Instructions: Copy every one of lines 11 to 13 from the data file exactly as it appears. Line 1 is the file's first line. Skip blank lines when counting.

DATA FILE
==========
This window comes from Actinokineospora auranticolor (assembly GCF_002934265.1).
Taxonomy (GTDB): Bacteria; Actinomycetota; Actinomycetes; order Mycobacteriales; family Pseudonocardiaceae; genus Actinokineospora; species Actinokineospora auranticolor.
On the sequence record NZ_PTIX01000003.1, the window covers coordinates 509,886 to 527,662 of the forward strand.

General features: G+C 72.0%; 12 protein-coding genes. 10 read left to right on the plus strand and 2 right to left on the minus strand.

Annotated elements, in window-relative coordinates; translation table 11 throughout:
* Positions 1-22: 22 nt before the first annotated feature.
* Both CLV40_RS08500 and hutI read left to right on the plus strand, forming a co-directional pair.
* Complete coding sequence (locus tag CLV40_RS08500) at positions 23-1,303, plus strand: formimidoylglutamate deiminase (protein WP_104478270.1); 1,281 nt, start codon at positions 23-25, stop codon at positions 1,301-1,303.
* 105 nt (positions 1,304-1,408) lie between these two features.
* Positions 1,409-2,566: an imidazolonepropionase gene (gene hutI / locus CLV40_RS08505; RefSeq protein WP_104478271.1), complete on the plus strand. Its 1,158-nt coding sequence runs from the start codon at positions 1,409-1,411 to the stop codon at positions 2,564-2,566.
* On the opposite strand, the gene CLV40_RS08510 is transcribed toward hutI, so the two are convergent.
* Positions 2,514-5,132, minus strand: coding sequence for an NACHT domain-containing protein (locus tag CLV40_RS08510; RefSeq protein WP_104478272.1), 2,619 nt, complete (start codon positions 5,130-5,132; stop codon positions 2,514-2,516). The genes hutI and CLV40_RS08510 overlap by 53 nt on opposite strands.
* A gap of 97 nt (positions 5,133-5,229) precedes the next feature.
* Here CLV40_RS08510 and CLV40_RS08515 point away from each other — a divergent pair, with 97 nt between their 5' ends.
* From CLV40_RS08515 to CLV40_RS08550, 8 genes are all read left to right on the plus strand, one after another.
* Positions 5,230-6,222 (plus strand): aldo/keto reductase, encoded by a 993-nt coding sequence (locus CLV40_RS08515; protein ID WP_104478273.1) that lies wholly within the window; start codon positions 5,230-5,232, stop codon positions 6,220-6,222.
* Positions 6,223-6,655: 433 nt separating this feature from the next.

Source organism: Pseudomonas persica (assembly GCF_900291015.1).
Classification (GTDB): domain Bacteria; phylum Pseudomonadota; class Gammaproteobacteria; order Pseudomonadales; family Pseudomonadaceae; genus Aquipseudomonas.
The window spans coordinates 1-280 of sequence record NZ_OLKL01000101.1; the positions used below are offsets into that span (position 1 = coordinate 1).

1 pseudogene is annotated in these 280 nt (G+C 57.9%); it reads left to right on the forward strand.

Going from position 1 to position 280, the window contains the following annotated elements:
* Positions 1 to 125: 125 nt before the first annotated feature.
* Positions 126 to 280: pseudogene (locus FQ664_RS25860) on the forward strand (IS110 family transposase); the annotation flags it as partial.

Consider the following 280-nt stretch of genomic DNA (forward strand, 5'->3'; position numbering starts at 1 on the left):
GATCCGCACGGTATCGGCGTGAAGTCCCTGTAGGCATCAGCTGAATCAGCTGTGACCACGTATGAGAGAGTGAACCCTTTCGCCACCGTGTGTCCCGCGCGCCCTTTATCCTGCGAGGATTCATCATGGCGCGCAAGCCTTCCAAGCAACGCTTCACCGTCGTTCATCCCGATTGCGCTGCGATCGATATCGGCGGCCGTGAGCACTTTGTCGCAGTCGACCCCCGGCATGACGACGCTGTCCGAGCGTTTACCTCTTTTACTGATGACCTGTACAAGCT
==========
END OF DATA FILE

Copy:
* On the opposite strand, the gene CLV40_RS08510 is transcribed toward hutI, so the two are convergent.
* Positions 2,514-5,132, minus strand: coding sequence for an NACHT domain-containing protein (locus tag CLV40_RS08510; RefSeq protein WP_104478272.1), 2,619 nt, complete (start codon positions 5,130-5,132; stop codon positions 2,514-2,516). The genes hutI and CLV40_RS08510 overlap by 53 nt on opposite strands.
* A gap of 97 nt (positions 5,133-5,229) precedes the next feature.